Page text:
“The Savages,” review by Joanna Langfield

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Friends threatened bodily harm when I mentioned I was on my way to see The Savages, Tamara Jenkins’ look at adult children trying to deal with their ailing father’s impending death. Having just survived a similar story myself, they said, was enough. Frankly, I tended to agree with them. And then I saw the movie.

This savage comedy (yes, it is a comedy, and often a very funny one, at that) begins with the incomparable Laura Linney living not so large in New York, scrambling after hours at her temp job to send out applications for artistic grants. When her married lover shows up for a quicky, she misses the message on the answering machine about her estranged father who, it seems, is spreading feces on the wall of the home he shares with his long time “girl”friend in Sun City, Arizona. Quickly, we all discover said “girl” has died, left Dad with no place to live and it’s up to the “kids” to fly out and do something.

One of the great distinctions here is that Jenkins has chosen to make the sister the screwup, not the brother, played marvelously by Philip Seymour Hoffman, who, while not totally together, is at least on his way. So often, it is the male who is shown as the immature partner, the one who the smart, take charge woman must put up with. Here, in a refreshing twist, our leading lady is an appealing mess. While much of that is thanks to the savvy writing, when Linney walks into father Philip Bosco’s hospital room, sees the filling urine bag hanging from the side metal bar, and she reacts like a terrified deer in the headlights, I knew we were into some pretty important territory.

Few movies, especially comedies, have even dared to deal honestly with what so many are dealing with in real life –not just the fact that so many adults are now responsible for aged parents, but also the truth that most of us really don’t have a clue as to how to do it.

We, products of the me generation, are concerned with our own careers, partners and offspring (here the four pawed kind) and just don’t know how to add more to the mix. We also don’t get the “program”, the legalities, the nursing home stuff, the remembering to try and be kind to someone who is in no mood to be kind back.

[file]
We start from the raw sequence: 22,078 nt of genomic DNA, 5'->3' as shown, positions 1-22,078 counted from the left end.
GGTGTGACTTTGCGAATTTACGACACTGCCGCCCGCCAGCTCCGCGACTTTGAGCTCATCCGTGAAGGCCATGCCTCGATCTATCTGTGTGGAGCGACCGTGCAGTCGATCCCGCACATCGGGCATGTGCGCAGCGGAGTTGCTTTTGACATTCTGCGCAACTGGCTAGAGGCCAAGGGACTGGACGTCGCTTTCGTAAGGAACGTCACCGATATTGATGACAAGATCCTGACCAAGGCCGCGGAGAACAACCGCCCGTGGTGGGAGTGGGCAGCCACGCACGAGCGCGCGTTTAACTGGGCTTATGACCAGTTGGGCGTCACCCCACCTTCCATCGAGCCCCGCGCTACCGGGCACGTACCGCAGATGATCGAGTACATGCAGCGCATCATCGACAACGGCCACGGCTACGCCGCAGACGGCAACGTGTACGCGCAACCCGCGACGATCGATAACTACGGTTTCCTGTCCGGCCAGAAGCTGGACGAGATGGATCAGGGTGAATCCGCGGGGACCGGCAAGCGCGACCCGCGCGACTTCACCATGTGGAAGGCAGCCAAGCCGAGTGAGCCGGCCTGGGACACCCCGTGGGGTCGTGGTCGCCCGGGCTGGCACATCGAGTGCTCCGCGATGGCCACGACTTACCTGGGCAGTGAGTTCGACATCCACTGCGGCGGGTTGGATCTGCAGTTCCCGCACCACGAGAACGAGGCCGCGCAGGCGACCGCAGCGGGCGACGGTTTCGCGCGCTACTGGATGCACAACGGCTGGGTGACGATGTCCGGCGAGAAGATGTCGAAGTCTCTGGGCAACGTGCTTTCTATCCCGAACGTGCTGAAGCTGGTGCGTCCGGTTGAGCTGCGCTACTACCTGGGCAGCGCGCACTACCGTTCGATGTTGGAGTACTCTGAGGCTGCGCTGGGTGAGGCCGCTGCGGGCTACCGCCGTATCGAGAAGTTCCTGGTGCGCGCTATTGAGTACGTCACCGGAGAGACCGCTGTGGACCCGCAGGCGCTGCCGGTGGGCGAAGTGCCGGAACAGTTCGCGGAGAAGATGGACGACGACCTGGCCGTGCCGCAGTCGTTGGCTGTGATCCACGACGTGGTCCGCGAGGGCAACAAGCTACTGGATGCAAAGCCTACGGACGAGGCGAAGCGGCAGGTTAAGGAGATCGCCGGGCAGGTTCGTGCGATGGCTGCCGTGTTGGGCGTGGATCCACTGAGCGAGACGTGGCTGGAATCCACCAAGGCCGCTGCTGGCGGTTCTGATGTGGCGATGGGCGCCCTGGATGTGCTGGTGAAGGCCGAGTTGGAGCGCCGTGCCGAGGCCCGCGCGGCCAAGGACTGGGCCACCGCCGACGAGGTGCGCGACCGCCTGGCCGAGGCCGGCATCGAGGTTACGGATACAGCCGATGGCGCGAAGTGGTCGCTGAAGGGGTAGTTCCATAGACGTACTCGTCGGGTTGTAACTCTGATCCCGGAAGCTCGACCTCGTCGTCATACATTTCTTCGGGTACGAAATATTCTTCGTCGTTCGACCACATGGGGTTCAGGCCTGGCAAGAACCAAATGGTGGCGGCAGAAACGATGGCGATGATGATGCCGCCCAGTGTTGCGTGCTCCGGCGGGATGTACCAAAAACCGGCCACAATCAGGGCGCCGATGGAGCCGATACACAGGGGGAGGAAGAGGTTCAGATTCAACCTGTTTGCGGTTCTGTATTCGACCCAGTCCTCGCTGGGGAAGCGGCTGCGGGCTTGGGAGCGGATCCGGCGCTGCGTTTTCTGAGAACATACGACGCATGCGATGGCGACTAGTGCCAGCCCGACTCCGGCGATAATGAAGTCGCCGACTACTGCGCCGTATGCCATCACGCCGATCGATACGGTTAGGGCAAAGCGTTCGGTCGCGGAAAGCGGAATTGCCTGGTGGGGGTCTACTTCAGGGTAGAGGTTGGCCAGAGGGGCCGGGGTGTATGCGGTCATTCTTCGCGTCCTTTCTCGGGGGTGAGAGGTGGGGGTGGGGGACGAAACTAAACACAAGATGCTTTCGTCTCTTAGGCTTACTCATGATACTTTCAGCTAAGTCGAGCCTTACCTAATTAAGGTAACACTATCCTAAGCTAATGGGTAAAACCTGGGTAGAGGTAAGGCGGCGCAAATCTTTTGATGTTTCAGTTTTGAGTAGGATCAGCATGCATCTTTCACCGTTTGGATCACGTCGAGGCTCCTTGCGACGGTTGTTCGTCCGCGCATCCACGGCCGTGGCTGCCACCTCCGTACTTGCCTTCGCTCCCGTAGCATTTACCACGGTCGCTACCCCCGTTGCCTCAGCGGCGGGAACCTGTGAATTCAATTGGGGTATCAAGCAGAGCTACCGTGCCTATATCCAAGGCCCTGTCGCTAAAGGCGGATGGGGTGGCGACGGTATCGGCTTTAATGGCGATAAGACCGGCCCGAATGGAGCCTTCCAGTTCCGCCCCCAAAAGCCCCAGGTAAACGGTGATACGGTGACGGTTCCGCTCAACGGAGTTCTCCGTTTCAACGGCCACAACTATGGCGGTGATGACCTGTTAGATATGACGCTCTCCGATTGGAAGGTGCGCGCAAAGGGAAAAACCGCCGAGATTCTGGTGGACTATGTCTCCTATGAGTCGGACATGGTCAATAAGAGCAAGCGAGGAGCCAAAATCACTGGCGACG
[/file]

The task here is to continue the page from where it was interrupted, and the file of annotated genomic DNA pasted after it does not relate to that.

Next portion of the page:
Linney and Hoffman are absolutely fabulous, both individually and together, as wary siblings learning to actually appreciate one another. In a few short scenes, Bosco shows us why his children, who have kept away so long, are still under his spell. But their work doesn’t come as a surprise: after all, these are three of our finest actors. It is the screenplay and unsentimental direction of Jenkins, whom we haven’t heard from since Slums of Beverly Hills that thrills. With this terrific movie, she shows us that sometimes, growing up can happen in the strangest places.

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Joanna Langfield (Archived Contributor)

Her voice is heard throughout the 50 states and around the world by more than one million listeners on her syndicated radio programs: Joanna Langfield’s People Report and Video and Movie Minute. She’s also seen and heard as a regular contributing commentator on CNN International, CNN, Fox News and CNBC. In print, her articles have been published in such high profile magazines as Video Review and McCall’s. Joanna Langfield is known for taking interviews to another level with probing looks at celebrities’ insights rather than just their latest projects. As a result, she’s secured a niche among the nation’s premier interviewers and movie critics. Joanna began her career on the production staff of a local Boston television station. She then focused her energies towards radio and produced talk shows at WMEX-AM in Boston. After moving to New York, she became executive producer at WMCA-AM for talk show personalities Barry Gray and Sally Jessy Raphael. She began hosting a one-minute movie review spot which, in turn, led to her top-rated weekend call in-show, The Joanna Langfield Show (1980-83). Joanna moved to WABC-AM to host The Joanna Langfield Show on Saturday nights from 9:00pm to midnight. It was the highest rated show in its time slot. From 1987-1989, Joanna hosted Today’s People on the ABC Radio network, which was fed daily to over 300 stations around the country. She also appeared on WABC-TV as a regular on-air contributor. In 1989, Joanna formed her radio production company, Joanna Langfield Entertainment Reports, to syndicate her radio reports. She is considered to be one of the top authoritative commentators on the entertainment industry. Read Lagfield's recent articles below. For her Women On Film archive, type "Joanna Langfield" in the Search Box (upper right corner of screen).